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The ROI of Cloud vs. On-Prem Streaming Production

What drives decisions to move to cloud or hybrid production (as well as decisions to put off the move and stick with traditional on-prem)? LiveSports' Jef Kethley, Paramount's Corey Smith, and Warner Bros. Michael Koetter discuss their to-cloud-or-not-to-cloud decision process in this clip from Streaming Media Connect 2022.

Learn more about hybrid and cloud production at Streaming Media West 2022.

Watch full-session videos from Streaming Media Connect 2022.

Eric Schumacher-Rasmussen: When decisions about cloud migration are being made, most often, do you find that those decisions are use-case-driven? Are they connected to technical feasibility issues, or are they based on more business, financial considerations? I'd like to turn to you Jeff, because you adopted cloud--or as you call them distributed, and I like that term--workflows more aggressively than just about anyone else we know on the production side.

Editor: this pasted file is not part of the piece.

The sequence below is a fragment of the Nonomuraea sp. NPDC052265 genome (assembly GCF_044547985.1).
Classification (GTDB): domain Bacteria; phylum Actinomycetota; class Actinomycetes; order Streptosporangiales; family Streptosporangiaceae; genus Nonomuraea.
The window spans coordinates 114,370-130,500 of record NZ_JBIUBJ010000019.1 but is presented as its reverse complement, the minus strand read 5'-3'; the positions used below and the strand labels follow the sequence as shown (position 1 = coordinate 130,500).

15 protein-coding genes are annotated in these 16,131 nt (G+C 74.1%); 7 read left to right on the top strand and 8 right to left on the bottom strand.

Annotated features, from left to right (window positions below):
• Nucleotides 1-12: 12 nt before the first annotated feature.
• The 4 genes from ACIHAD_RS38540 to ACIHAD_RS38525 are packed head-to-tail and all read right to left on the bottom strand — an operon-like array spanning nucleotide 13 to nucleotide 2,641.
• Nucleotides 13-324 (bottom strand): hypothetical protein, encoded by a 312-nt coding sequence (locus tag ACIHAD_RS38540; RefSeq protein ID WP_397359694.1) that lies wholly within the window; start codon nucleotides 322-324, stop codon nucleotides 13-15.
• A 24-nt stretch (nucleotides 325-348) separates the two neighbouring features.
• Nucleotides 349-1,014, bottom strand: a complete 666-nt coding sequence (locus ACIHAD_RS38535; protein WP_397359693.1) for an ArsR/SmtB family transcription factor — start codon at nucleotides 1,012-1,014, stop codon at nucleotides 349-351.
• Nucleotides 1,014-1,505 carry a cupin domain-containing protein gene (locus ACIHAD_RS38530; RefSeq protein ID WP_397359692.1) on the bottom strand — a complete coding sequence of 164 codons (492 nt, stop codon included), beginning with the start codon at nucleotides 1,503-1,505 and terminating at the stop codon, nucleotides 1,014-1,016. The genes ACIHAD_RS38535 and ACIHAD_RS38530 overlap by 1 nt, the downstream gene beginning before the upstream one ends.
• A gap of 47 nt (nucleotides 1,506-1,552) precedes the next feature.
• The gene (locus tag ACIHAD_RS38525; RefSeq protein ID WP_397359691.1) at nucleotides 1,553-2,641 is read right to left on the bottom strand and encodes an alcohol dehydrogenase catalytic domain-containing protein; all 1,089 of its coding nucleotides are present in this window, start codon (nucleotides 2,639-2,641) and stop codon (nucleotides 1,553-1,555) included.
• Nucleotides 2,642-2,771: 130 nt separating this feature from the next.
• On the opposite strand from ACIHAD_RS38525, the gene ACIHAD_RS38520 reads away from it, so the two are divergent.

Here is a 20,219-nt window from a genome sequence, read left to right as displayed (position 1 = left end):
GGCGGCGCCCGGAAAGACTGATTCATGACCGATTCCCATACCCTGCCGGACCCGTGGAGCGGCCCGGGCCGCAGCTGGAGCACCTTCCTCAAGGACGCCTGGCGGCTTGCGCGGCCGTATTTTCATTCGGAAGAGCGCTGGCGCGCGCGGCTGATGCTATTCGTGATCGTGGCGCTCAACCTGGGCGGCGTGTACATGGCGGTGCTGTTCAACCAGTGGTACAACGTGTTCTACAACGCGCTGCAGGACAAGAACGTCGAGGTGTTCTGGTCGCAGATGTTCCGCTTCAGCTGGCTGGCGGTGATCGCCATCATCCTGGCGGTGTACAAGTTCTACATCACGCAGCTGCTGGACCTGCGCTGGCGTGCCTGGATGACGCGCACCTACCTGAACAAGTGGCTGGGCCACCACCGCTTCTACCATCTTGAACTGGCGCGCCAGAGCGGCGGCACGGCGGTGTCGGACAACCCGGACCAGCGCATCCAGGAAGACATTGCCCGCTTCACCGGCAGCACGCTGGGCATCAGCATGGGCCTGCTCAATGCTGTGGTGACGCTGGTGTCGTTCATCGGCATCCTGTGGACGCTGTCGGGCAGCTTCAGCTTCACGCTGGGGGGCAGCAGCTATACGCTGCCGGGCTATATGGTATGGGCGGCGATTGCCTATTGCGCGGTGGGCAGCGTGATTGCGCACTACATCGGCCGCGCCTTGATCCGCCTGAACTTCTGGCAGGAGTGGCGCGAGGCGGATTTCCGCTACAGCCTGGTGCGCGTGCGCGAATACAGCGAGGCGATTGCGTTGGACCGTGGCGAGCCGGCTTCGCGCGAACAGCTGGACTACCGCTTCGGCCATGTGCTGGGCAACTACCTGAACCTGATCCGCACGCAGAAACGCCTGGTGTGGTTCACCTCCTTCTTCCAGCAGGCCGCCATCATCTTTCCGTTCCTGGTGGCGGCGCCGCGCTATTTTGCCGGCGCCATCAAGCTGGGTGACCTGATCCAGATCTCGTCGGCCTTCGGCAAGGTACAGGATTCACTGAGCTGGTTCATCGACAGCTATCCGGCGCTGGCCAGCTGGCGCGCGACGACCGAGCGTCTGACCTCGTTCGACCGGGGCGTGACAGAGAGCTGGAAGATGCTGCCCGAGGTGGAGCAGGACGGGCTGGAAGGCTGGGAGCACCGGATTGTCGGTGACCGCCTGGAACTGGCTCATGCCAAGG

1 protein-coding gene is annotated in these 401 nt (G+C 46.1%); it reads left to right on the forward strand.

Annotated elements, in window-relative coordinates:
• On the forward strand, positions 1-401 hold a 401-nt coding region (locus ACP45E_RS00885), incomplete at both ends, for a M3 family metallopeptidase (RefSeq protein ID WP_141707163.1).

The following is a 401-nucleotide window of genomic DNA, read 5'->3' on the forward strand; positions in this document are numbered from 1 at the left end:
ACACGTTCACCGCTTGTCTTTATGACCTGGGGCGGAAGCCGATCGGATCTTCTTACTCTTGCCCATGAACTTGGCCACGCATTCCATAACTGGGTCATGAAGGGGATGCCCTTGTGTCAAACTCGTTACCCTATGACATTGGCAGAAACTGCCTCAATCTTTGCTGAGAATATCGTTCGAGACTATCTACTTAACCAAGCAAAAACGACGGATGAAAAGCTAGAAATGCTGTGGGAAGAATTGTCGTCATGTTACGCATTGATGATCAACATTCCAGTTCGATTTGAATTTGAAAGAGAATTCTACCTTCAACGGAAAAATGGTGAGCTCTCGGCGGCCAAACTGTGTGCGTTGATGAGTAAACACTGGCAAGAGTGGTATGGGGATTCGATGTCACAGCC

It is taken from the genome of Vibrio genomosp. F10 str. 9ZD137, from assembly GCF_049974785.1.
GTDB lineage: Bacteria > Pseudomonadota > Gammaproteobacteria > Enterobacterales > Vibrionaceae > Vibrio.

Jef Kethley, LiveSports LLC: I think that most of our decisions probably start from the beginning. "Does it make the most cost effective sense?" We probably start there, but it's not for every application. You could always figure out a way to do it a different way. If you wanted to do it hybrid, going back to a co-lo, or go back to our MCR [main control room], we could definitely do that, but it is so easy for us just to spin up our VPC or a different VPC and create our infrastructure there. And then I don't have to worry about punching holes in my firewalls and doing other things back at our normal MCR. The MCR is just controlling the VPC at that point. And for me, for the per-machine $2 an hour or whatever it is that I'm using, it's just cost of doing business at that point, and it just makes it easier to have other people involved in our workflows instead of me having to bring them back to a hybrid situation, bring them back to the MCR, or a truck or something of that nature. We're sitting here at a university site. I fought with it for three days to get port forwarding and open IPs and things like that. Three days. I could have done it in three minutes on the cloud.